At the risk of sounding like a promo for the place, here are a few more photos from around the property.
When we went to Florence, Italy last summer, one of our favorite experiences was a market tour and cooking class through In Tavola . If you’ve never done one, they are an affordable way to get a taste of a wide variety of local meats, veggies, cheeses and other products. You have a local guide who knows the sellers and restauranteurs who will prepare you samples and small plates of their best dishes.
For $58/person, we booked a 3 hour tour with Marina through AirBnb. This was dollar for dollar, money well spent. No charge for kids under 2 despite the fact that she sampled everything.
We met Marina at 10am in a City Square just a few blocks from our hotel. Unlike our tour in Florence (10-12 people), this tour was private. I’m not sure if that’s the case because it’s off season or if it’s private year round, but it worked to our advantage as many of the places we visited were small with tables for only 3-4 people each.
Stop 1: Creme Royale
Our first stop was to learn about the process of making filo pastry dough by sampling different savory pies. At this shop, they offer pies featuring 3 different kinds of filo. We enjoyed cheese pie with a flaky filo and a spinach and leek pie with a thicker filo.
My urge was to eat every delicious scrap in front of me, but I know we had at least 5 more stops ahead of us. We took the leftovers with us in a small paper takeaway box.
Stop 2: Zarkadian Meat & Cheese Market
I should have taken notes here because we tried more new things than any other stop. The butcher was friendly and generous. We sampled a feta and a goat cheese along with cured olives, spiced meat and salted and seasoned camel. Yes, camel.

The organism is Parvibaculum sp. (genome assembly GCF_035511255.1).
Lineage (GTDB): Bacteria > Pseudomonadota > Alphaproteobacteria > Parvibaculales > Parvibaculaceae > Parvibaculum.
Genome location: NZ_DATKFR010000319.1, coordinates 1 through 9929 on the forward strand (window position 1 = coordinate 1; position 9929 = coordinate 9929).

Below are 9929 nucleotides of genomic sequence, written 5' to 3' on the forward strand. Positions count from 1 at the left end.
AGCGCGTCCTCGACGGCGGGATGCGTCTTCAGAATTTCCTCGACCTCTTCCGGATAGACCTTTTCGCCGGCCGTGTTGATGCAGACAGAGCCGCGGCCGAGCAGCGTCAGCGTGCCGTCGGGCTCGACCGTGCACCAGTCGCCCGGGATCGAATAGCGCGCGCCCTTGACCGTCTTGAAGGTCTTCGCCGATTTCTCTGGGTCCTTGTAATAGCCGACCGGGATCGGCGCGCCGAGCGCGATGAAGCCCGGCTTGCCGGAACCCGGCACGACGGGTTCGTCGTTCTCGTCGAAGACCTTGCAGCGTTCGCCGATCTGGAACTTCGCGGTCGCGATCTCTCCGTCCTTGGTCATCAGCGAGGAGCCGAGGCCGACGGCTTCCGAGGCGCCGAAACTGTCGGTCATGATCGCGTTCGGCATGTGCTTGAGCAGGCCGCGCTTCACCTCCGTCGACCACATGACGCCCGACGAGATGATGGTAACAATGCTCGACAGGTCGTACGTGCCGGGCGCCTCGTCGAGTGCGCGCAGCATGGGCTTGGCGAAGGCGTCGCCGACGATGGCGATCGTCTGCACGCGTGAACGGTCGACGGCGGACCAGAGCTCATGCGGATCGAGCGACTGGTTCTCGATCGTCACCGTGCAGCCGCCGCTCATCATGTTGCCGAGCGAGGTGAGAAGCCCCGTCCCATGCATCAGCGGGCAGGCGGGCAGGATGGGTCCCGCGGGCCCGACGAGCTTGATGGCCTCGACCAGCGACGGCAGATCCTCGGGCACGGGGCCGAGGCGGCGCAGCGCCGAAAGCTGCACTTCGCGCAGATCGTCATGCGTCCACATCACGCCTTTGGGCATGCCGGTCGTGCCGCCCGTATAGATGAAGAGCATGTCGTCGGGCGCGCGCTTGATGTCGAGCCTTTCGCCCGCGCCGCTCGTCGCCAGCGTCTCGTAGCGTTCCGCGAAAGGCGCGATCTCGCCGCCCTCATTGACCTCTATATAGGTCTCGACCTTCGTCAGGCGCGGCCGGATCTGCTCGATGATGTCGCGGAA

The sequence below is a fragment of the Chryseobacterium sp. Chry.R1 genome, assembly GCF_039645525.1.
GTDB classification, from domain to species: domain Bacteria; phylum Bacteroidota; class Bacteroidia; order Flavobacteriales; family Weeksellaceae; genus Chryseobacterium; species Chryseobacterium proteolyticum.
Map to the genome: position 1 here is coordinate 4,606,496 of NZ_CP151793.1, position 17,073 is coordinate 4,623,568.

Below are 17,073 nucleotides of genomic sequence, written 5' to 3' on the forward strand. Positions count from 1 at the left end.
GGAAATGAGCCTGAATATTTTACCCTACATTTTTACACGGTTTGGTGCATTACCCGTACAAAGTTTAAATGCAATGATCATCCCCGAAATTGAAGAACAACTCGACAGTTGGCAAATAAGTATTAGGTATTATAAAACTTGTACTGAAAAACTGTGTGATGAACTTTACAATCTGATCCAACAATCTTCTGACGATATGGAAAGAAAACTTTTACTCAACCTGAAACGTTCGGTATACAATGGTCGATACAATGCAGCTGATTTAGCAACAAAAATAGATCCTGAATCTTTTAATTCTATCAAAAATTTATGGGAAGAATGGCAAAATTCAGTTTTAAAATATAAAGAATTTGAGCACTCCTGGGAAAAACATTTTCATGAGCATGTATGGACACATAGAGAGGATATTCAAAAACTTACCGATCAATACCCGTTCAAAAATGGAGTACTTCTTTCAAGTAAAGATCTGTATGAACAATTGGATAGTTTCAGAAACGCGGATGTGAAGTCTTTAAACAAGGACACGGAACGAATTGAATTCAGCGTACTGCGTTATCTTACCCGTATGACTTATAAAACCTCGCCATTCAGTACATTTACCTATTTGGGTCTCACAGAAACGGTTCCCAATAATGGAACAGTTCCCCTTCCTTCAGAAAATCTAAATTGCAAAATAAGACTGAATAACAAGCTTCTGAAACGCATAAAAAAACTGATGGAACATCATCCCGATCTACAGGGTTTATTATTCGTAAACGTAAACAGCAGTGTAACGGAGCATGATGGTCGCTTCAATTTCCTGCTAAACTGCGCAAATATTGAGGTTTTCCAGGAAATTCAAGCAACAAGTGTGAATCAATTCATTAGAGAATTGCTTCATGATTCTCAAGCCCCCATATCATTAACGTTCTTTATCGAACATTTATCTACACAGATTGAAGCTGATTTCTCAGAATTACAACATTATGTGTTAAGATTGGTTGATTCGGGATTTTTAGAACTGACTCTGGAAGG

The butcher put together a generous cheese and charcuterie plate served with basil seasoned toasted bread pieces, white wine and water. Our daughter devoured the cheese.
The plate was so generous we were only able to finish a little over half of it. Our daughter started to grow restless, so I took my last swig of the simple dry white table wine, and we moved on to our next destination.
Stop 3: Mocca Coffee Shop
Through our Netflix travel show binge, we’d also identified “sand coffee” as a must try while in Athens. We were delighted to discover our next stop was to experience exactly that.
First, the coffee is ground to the finest setting and added to the small pot. Water is added, and the mixture stirred. Unlike filtered coffee, the grounds remain directly in the drink. The pot is placed in hot sand that is over 200 degrees Celsius until the water boils. It’s stirred just once to allow the sediment to settle to the bottom. Just before it boils over, it’s removed from the sand and placed on a tray, ready to serve.
In the traditional Greek fashion, we sat, slowed down and savored our coffee as we watched others in the cafe chat politics and catch up with old friends. Mocca is the place where locals meet to catch up and unwind.
Stop 4: Varvakios Market
Wherever you travel, if you decide to do a food tour, always pick the one with a market tour. You’ll always find the freshest and most exotic local ingredients, plus if you enjoy photography, there’s plenty of inspiration.